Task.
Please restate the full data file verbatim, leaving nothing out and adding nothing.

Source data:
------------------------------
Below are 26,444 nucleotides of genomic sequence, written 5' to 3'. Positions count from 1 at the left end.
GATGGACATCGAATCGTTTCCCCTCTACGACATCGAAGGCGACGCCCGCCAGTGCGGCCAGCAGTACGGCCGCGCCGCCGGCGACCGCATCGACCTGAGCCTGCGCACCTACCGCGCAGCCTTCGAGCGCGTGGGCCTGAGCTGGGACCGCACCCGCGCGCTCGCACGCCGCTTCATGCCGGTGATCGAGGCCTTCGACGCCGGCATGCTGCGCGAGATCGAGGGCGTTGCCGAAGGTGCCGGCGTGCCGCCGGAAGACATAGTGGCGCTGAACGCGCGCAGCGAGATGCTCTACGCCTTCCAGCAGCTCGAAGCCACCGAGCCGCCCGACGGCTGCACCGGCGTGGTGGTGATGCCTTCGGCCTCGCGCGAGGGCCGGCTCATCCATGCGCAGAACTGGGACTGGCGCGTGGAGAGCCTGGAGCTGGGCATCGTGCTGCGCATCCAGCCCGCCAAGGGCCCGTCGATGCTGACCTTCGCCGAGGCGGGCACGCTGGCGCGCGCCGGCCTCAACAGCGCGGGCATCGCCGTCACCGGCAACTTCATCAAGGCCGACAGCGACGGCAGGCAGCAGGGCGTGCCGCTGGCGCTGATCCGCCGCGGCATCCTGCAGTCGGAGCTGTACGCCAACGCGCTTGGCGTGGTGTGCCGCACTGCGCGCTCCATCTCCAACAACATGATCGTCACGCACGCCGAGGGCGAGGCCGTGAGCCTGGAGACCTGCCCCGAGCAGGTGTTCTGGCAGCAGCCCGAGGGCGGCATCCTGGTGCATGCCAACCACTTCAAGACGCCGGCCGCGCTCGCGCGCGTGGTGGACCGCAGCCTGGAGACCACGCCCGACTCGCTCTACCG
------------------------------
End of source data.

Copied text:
Below are 26,444 nucleotides of genomic sequence, written 5' to 3'. Positions count from 1 at the left end.
GATGGACATCGAATCGTTTCCCCTCTACGACATCGAAGGCGACGCCCGCCAGTGCGGCCAGCAGTACGGCCGCGCCGCCGGCGACCGCATCGACCTGAGCCTGCGCACCTACCGCGCAGCCTTCGAGCGCGTGGGCCTGAGCTGGGACCGCACCCGCGCGCTCGCACGCCGCTTCATGCCGGTGATCGAGGCCTTCGACGCCGGCATGCTGCGCGAGATCGAGGGCGTTGCCGAAGGTGCCGGCGTGCCGCCGGAAGACATAGTGGCGCTGAACGCGCGCAGCGAGATGCTCTACGCCTTCCAGCAGCTCGAAGCCACCGAGCCGCCCGACGGCTGCACCGGCGTGGTGGTGATGCCTTCGGCCTCGCGCGAGGGCCGGCTCATCCATGCGCAGAACTGGGACTGGCGCGTGGAGAGCCTGGAGCTGGGCATCGTGCTGCGCATCCAGCCCGCCAAGGGCCCGTCGATGCTGACCTTCGCCGAGGCGGGCACGCTGGCGCGCGCCGGCCTCAACAGCGCGGGCATCGCCGTCACCGGCAACTTCATCAAGGCCGACAGCGACGGCAGGCAGCAGGGCGTGCCGCTGGCGCTGATCCGCCGCGGCATCCTGCAGTCGGAGCTGTACGCCAACGCGCTTGGCGTGGTGTGCCGCACTGCGCGCTCCATCTCCAACAACATGATCGTCACGCACGCCGAGGGCGAGGCCGTGAGCCTGGAGACCTGCCCCGAGCAGGTGTTCTGGCAGCAGCCCGAGGGCGGCATCCTGGTGCATGCCAACCACTTCAAGACGCCGGCCGCGCTCGCGCGCGTGGTGGACCGCAGCCTGGAGACCACGCCCGACTCGCTCTACCG